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After listening to more than 230 portable Bluetooth speakers over the past three years, we think the Tribit X-Boom is the best all-around choice. Its big, full sound made it the unanimous pick among the portable speakers in our blind listening test, and its IPX7 waterproof rating, floating design and decent battery life make it a safe choice for outdoor use.
The Tribit X-Boom has almost everything most people would want in a portable Bluetooth speaker. It doesn’t have a lot of bells and whistles – no app, tone controls, lighting or alarm function – but it offers longer Bluetooth range than most of its competitors, you can pair two X-Booms for stereo, the speakerphone is usable and it runs off of its rechargeable battery for more than nine hours. Plus, it’s small enough to take almost anywhere you’d want to go.
The Sony SRS-XB41 is a powerhouse of a portable speaker. It plays very loudly and sounds great doing it. It was the unanimous performance pick of our most recent listening panel. With an IP67 ingress protection rating, it should be tough enough to handle outdoor use. It has many useful features, including stereo pairing and a speakerphone function – as well as some silly but kind of fun features, such as built-in party lights, DJ-style digital sound effects and electronic drum sounds that trigger when you tap the speaker’s cabinet. The battery runs for 16½ hours. However, at 3.3 pounds and 11½ inches long, it’s not something you’d want to take backpacking.
If you want a good all-around portable Bluetooth speaker and don’t want to spend a lot, the Tribit XSound Go is a great choice. The sound is a notch above that of our previous budget pick (which was itself an obvious standout), with clearer voices and more tuneful and realistic bass. It’s also small enough to slip into a laptop bag or an already stuffed suitcase, and it will run 10½ hours on a charge. Plus, it’s IPX7-rated, which means it’s sufficiently waterproof to survive a half-hour dunking in one metre of water.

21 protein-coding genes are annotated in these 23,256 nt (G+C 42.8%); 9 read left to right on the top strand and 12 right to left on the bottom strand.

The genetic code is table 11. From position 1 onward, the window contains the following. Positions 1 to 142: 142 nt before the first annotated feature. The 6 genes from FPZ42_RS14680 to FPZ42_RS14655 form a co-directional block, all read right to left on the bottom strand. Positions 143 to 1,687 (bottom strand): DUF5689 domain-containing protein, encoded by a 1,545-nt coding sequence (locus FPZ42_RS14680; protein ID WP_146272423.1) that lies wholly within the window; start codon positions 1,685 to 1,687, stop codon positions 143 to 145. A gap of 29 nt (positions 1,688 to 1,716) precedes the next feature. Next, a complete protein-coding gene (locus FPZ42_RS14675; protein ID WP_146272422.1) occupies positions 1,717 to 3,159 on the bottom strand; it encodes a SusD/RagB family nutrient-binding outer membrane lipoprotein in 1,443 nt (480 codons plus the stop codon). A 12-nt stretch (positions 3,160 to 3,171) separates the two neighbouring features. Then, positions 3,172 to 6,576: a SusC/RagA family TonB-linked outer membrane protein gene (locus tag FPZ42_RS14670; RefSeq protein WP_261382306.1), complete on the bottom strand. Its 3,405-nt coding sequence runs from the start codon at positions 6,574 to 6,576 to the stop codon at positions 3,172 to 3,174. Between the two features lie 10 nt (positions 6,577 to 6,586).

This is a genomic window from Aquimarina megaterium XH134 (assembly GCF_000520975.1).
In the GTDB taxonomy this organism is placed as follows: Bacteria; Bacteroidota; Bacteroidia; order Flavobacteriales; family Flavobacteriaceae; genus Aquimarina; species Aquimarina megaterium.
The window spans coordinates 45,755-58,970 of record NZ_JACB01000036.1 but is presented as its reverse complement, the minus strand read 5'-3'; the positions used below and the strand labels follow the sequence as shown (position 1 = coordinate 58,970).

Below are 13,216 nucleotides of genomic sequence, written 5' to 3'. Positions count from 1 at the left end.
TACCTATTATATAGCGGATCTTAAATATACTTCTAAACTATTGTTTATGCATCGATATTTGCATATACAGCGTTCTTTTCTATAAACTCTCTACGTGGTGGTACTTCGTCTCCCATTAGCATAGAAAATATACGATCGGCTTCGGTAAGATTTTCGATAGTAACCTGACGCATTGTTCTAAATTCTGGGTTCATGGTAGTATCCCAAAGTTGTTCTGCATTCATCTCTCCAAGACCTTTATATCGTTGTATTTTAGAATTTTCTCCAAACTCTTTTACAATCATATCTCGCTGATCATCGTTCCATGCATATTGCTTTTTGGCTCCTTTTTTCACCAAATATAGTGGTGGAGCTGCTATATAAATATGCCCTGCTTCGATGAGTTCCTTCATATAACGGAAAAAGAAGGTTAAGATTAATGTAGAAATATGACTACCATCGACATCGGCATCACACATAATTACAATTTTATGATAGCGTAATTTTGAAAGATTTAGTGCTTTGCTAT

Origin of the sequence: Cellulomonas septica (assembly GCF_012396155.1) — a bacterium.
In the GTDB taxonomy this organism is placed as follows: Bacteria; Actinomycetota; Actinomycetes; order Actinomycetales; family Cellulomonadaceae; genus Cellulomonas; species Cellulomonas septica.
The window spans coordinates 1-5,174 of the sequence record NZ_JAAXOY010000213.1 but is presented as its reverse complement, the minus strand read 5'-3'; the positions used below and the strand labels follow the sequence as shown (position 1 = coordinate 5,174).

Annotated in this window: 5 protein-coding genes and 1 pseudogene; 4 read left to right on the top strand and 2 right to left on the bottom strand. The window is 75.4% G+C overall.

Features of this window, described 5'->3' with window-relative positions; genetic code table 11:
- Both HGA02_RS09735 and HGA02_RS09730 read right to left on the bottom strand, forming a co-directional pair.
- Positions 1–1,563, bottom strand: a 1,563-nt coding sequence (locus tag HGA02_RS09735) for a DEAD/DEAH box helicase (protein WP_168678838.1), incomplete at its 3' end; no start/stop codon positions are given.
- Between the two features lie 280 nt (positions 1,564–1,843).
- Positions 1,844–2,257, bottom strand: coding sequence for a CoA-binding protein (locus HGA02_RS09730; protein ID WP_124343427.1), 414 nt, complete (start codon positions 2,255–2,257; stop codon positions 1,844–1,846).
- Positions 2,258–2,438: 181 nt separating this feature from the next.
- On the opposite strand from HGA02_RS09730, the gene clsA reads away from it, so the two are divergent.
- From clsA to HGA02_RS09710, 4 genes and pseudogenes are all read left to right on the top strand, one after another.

The UE Roll 2 and its predecessor, the UE Roll, have been our top picks in this article for three years running. We still can’t find a better alternative for a Bluetooth speaker that slips easily into a laptop bag, straps onto or hangs from practically anything, is tough enough to withstand punishing treatment and also sounds quite good for its size. We’ve demoted it only because its availability can sometimes be spotty, and UE is planning to move to a new model at some point. If you’re looking for a great speaker to take with you everywhere you go, we highly recommend you get one while you can.
The EcoXGear EcoBoulder+ is a completely different kind of portable Bluetooth speaker than our other picks, intended to pump out maximum volume for pool parties and picnics. Yet although it can blast, it can also soothe...not only with its full, natural sound, but also with a built-in bottle opener and cupholders. Weighing 29 pounds and sized like a roll-aboard suitcase, it’s not something you’ll take on business trips, but a retractable handle and wheels make it easy to lug around. It also has a built-in AM/FM radio.
Who should buy a portable Bluetooth speaker
Anyone who owns a smartphone or tablet would probably enjoy owning a portable Bluetooth speaker, which can improve the listening experience anywhere. Bluetooth is available in every current smartphone and tablet, as well as in most laptop computers, so you don’t need additional equipment. Portable Bluetooth speakers have a rechargeable battery and are frequently waterproof or splash-proof, so you can easily take them around the house or to the park or beach. We’ve found that they make hotel rooms feel more like home.